The financial crisis represented a watershed in prevailing macroeconomic thought. For many years the analysis of economic fluctuations ignored the financial system. Logically, the financial crisis changed that. Now, almost 10 years after the start of the crisis, the time has come to examine the current cycle. Have we learned from the errors of the past or are we sowing the seeds of the next financial crisis? By way of a summary, this article shows that the severity of financial crises is related to rote of growth of credit, particularly that of mortgages, preceding such crises. We will focus on presenting new, recently published empirical evidence rather than discussing the mechanisms that might lead to financial instability. We also show that, although credit does not appear to have reached an alarming level in most developed economies, it could be a problem in some emerging countries.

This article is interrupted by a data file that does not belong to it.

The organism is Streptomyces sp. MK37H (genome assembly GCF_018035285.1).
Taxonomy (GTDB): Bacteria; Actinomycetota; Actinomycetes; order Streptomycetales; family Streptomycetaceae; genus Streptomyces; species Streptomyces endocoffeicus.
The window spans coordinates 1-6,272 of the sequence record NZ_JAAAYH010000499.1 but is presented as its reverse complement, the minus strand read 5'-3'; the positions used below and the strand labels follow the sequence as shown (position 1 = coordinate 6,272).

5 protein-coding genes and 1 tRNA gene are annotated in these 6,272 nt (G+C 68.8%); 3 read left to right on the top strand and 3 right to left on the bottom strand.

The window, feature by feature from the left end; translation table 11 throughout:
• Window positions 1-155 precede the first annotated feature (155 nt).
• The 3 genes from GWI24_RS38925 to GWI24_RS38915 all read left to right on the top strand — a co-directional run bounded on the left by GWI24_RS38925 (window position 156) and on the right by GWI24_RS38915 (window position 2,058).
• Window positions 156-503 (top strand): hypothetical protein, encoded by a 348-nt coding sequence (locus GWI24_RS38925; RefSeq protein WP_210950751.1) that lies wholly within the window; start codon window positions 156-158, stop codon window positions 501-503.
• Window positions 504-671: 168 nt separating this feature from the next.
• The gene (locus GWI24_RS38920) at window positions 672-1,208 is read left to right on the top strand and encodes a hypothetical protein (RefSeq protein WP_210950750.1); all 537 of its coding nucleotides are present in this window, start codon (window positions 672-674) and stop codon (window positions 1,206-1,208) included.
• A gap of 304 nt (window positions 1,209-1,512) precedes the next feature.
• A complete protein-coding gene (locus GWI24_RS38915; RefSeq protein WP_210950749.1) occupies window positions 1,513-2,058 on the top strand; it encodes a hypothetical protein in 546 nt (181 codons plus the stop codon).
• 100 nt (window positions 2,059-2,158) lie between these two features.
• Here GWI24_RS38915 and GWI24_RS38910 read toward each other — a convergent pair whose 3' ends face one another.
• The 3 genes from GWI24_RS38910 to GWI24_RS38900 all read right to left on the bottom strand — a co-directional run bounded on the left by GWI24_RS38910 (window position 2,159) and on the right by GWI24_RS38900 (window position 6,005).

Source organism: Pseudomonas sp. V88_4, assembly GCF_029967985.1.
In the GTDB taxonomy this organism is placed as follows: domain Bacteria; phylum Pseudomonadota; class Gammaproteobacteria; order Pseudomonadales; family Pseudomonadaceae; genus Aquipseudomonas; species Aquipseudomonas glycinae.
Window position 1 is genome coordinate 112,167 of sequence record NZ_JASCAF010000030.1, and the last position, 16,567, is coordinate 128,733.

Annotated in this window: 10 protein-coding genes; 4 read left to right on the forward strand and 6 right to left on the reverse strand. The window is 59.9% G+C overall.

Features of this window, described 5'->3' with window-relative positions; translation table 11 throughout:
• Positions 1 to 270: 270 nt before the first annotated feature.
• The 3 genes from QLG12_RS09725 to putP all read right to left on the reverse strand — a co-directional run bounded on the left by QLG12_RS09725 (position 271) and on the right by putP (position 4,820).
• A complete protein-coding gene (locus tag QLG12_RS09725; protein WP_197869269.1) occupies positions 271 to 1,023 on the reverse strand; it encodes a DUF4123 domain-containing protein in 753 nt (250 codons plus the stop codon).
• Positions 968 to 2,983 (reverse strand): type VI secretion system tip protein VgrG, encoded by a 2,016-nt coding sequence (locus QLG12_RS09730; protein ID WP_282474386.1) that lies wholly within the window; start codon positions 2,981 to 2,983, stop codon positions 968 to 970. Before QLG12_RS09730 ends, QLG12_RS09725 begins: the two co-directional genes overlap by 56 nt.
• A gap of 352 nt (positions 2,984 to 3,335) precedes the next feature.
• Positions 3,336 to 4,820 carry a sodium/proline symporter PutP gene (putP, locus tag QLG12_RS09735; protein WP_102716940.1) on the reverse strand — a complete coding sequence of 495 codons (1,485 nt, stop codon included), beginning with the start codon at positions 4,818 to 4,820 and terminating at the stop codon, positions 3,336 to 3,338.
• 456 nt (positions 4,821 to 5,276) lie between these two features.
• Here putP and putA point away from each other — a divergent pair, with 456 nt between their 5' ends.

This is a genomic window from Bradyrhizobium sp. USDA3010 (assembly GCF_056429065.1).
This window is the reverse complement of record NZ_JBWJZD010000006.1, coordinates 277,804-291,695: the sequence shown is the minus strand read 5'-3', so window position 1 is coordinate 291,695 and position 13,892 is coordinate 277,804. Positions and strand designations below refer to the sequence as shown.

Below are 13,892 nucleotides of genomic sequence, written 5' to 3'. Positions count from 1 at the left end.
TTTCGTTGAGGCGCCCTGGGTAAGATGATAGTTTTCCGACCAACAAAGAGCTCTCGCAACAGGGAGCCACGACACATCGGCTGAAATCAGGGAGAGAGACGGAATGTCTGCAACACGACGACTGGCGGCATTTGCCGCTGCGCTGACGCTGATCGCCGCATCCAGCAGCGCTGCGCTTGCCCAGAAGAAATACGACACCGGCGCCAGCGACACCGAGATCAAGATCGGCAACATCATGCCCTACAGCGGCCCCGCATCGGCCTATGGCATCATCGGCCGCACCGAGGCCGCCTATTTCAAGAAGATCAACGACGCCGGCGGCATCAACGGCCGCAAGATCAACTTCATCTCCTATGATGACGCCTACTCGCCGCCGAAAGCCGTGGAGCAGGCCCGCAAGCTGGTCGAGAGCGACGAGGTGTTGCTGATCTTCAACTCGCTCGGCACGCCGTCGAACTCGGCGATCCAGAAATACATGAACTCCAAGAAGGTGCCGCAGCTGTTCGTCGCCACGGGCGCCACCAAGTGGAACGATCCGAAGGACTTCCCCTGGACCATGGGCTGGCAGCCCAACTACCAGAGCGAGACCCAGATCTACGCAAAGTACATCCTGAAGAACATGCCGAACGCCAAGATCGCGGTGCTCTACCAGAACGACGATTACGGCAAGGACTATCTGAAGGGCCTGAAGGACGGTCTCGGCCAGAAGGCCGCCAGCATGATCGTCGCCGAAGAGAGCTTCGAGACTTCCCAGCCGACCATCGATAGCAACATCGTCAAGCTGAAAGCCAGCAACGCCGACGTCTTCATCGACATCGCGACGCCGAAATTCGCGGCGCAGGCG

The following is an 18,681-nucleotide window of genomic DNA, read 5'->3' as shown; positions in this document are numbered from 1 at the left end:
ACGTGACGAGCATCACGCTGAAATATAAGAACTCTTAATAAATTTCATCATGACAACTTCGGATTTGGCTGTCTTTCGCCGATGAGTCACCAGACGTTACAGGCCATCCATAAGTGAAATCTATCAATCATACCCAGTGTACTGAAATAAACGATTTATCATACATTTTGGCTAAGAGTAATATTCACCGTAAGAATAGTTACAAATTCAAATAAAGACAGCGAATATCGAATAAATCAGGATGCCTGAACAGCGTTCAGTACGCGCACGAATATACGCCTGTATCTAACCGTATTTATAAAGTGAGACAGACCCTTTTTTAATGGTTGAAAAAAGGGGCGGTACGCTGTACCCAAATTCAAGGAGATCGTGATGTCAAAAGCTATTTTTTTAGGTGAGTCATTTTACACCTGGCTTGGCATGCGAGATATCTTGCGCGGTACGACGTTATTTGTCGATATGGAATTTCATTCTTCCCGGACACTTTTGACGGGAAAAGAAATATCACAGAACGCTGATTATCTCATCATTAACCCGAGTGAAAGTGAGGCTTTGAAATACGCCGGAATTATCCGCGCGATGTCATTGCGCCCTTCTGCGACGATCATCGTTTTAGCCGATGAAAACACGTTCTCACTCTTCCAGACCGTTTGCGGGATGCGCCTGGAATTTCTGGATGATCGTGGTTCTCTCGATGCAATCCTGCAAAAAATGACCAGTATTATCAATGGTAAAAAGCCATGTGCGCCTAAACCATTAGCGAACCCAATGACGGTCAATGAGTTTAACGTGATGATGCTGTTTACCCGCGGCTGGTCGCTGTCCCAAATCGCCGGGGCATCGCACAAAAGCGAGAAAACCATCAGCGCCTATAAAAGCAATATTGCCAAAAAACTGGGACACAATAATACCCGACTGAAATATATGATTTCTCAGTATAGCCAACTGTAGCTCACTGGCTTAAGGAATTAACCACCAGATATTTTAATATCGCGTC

Assessing the robustness of the financial sector throughout the business cycle and how this might affect the economy as a whole could require monitoring a large number of variables. However, the economist Borio1 suggests this interrelationship is essentially reflected in the cyclical behaviour of bank lending to the non-financial private sector (credit, henceforth) and house prices. On the one hand, Borio shows that financial crises tend to be preceded by periods of strong growth in credit and property prices. On the other hand, Jordà, Schularick and Taylor, based on data from 17 advanced economies between 1870 and 2013, show that economic and financial crises preceded by above-average growth in credit tend to be longer and more severe than those preceded by below-average growth.2